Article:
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Best Offshore Bank License Jurisdiction in 2017

The best offshore bank license jurisdiction will depend on your use and budget. Here’s a list of my top offshore bank license jurisdictions in 2017. This list is focused on traditional offshore bank license jurisdictions… those that are actively issuing licenses.

In many cases, the best offshore bank license jurisdiction will be the one you can afford. The one with the lowest capital requirement vs the reputation of the country on the world stage. Sure, major markets like Switzerland, Singapore and Panama are great… if you have $25 million to get started. My list is for those who want to set up a smaller but compliant and respected international bank.

Offshore Bank License from Puerto Rico

In my opinion, the most interesting, and possibly the best offshore bank license jurisdiction in 2017 is the U.S. territory of Puerto Rico. I say “possibly” because Puerto Rico is under U.S. control and subject to Federal Securities and banking laws.

However, Puerto Rico operates independently when it comes to taxes. If you form an offshore bank in Puerto Rico licensed under Act 273, you’ll pay only 4% in tax on your corporate profits. If you don’t get this tax holiday, you’ll pay around 35%.

An Act 273 bank license in Puerto Rico is a true “offshore license.” Like all international or Class B licenses, you’re allowed to conduct all manner of banking business except do business with locals. That’s to say, you can’t open accounts or make loans to residents of Puerto Rico… the same rule all international banks operate under.

Four additional benefits of forming an offshore bank in Puerto Rico are:

  • The U.S. Foreign Account Tax Compliance Act (FATCA) does not apply in Puerto Rico. Neither the bank nor its clients will need to file FBAR or other offshore forms.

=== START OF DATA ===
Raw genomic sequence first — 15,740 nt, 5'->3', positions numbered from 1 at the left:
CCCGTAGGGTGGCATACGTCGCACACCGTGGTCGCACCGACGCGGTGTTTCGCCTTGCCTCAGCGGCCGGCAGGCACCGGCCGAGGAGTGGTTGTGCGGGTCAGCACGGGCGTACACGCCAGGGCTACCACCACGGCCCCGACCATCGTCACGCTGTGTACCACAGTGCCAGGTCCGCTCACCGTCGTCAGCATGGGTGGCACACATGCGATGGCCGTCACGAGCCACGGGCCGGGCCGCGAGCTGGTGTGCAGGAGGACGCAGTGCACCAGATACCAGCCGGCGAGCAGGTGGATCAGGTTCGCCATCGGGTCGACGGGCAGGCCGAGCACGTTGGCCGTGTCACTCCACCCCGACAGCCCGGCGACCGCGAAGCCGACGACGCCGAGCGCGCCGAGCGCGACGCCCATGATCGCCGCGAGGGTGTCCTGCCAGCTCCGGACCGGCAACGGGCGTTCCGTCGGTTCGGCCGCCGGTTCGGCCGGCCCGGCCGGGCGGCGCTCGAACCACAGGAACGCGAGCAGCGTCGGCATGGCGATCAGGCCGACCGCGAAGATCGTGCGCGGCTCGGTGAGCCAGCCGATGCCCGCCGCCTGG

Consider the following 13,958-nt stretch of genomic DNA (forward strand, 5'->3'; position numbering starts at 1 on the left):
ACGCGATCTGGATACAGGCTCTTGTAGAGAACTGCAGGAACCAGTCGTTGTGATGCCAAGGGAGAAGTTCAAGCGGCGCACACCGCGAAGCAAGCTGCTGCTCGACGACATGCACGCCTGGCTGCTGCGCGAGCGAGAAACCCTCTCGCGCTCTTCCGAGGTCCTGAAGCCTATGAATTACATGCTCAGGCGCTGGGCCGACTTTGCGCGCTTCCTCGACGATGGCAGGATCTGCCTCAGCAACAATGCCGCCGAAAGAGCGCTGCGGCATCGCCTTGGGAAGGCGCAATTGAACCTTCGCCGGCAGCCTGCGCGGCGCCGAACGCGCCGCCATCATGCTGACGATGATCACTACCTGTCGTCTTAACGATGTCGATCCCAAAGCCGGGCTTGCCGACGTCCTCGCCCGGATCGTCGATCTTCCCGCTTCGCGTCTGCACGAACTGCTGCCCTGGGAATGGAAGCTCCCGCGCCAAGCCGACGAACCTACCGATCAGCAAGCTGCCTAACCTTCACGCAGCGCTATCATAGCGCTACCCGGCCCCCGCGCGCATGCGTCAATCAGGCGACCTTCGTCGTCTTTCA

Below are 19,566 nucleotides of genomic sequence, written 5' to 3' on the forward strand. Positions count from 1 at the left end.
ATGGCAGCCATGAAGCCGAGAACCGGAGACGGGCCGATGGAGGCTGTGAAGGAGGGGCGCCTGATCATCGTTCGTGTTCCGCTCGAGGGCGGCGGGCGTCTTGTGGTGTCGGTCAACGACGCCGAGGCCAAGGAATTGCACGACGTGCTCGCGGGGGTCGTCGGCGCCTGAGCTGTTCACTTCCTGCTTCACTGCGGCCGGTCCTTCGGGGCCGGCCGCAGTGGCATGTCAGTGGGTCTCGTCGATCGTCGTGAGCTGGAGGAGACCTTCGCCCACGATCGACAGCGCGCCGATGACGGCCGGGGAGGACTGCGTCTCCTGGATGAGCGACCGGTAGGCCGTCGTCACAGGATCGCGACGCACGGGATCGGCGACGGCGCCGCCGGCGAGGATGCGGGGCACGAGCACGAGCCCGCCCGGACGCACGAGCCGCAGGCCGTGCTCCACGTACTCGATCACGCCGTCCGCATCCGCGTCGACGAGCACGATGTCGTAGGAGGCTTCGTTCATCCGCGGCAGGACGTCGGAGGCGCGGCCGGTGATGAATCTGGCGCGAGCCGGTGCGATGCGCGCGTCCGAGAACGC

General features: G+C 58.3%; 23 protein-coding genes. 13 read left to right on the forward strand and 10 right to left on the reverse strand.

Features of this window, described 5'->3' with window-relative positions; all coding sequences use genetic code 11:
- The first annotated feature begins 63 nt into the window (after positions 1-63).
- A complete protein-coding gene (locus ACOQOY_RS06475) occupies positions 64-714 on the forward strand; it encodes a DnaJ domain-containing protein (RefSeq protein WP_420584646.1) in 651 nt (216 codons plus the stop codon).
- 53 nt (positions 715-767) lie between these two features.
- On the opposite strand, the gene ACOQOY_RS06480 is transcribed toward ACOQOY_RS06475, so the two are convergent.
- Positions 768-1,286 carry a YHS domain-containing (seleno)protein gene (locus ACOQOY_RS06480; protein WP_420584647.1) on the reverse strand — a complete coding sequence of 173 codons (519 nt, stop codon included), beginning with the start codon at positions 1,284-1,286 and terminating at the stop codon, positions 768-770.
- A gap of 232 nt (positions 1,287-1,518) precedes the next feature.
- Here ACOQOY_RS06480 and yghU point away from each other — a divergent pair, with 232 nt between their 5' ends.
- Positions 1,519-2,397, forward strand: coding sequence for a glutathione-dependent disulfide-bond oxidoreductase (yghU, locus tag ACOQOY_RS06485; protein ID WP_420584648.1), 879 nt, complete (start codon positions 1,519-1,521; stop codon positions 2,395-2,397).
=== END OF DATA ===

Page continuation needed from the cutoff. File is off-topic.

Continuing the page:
• The capital required in Puerto Rico is low compared to other offshore jurisdictions. You can form a bank in Puerto Rico with as little as $550,000.
  • The costs of operation are low in Puerto Rico. For example, the annual fee is $5,000 compared to about $85,000 in Cayman Islands.
  • Because of its territorial status, a bank in Puerto Rico has an easier time of securing U.S. dollar correspondent accounts compared to banks from foreign countries.

If you don’t mind U.S. oversight, then give Puerto Rico a look. This is especially true for any offshore bank with U.S. clients. Because of FATCA, there’s little difference today between Puerto Rico and a traditional offshore jurisdiction… both are reporting to the United States.

Most of our inquires for bank licenses from Puerto Rico are from existing offshore banks and international financial services companies. They view Puerto Rico as a way to solve their correspondent banking woes.

The only issue with this approach is that Act 273 requires a minimum of 5 employees. So long as your activities in Puerto Rico can justify 5 employees, this offshore license might be a good fit for a subsidiary bank.

Offshore Bank License from Dominica